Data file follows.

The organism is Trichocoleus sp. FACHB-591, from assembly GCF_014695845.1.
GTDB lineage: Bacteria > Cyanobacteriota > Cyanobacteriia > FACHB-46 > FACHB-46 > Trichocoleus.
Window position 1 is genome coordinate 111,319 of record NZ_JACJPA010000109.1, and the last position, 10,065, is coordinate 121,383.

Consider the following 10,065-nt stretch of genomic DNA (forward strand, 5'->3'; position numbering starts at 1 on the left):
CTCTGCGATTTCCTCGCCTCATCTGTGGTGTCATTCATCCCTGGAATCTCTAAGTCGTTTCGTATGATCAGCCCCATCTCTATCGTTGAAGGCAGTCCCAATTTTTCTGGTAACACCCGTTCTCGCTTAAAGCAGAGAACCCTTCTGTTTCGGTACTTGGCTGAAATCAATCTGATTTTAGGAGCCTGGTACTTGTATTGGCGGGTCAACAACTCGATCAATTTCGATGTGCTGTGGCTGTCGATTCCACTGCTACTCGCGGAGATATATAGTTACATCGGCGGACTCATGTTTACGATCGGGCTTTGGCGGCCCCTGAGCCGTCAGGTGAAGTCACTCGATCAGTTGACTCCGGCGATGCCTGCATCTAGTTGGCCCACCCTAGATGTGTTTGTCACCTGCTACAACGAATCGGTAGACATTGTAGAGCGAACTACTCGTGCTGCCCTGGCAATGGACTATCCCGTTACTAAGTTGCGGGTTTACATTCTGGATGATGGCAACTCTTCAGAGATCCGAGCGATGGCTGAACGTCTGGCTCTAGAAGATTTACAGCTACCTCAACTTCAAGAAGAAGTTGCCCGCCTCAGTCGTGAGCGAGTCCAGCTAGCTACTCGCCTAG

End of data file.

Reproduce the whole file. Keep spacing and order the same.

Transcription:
The organism is Trichocoleus sp. FACHB-591, from assembly GCF_014695845.1.
GTDB lineage: Bacteria > Cyanobacteriota > Cyanobacteriia > FACHB-46 > FACHB-46 > Trichocoleus.
Window position 1 is genome coordinate 111,319 of record NZ_JACJPA010000109.1, and the last position, 10,065, is coordinate 121,383.

Consider the following 10,065-nt stretch of genomic DNA (forward strand, 5'->3'; position numbering starts at 1 on the left):
CTCTGCGATTTCCTCGCCTCATCTGTGGTGTCATTCATCCCTGGAATCTCTAAGTCGTTTCGTATGATCAGCCCCATCTCTATCGTTGAAGGCAGTCCCAATTTTTCTGGTAACACCCGTTCTCGCTTAAAGCAGAGAACCCTTCTGTTTCGGTACTTGGCTGAAATCAATCTGATTTTAGGAGCCTGGTACTTGTATTGGCGGGTCAACAACTCGATCAATTTCGATGTGCTGTGGCTGTCGATTCCACTGCTACTCGCGGAGATATATAGTTACATCGGCGGACTCATGTTTACGATCGGGCTTTGGCGGCCCCTGAGCCGTCAGGTGAAGTCACTCGATCAGTTGACTCCGGCGATGCCTGCATCTAGTTGGCCCACCCTAGATGTGTTTGTCACCTGCTACAACGAATCGGTAGACATTGTAGAGCGAACTACTCGTGCTGCCCTGGCAATGGACTATCCCGTTACTAAGTTGCGGGTTTACATTCTGGATGATGGCAACTCTTCAGAGATCCGAGCGATGGCTGAACGTCTGGCTCTAGAAGATTTACAGCTACCTCAACTTCAAGAAGAAGTTGCCCGCCTCAGTCGTGAGCGAGTCCAGCTAGCTACTCGCCTAG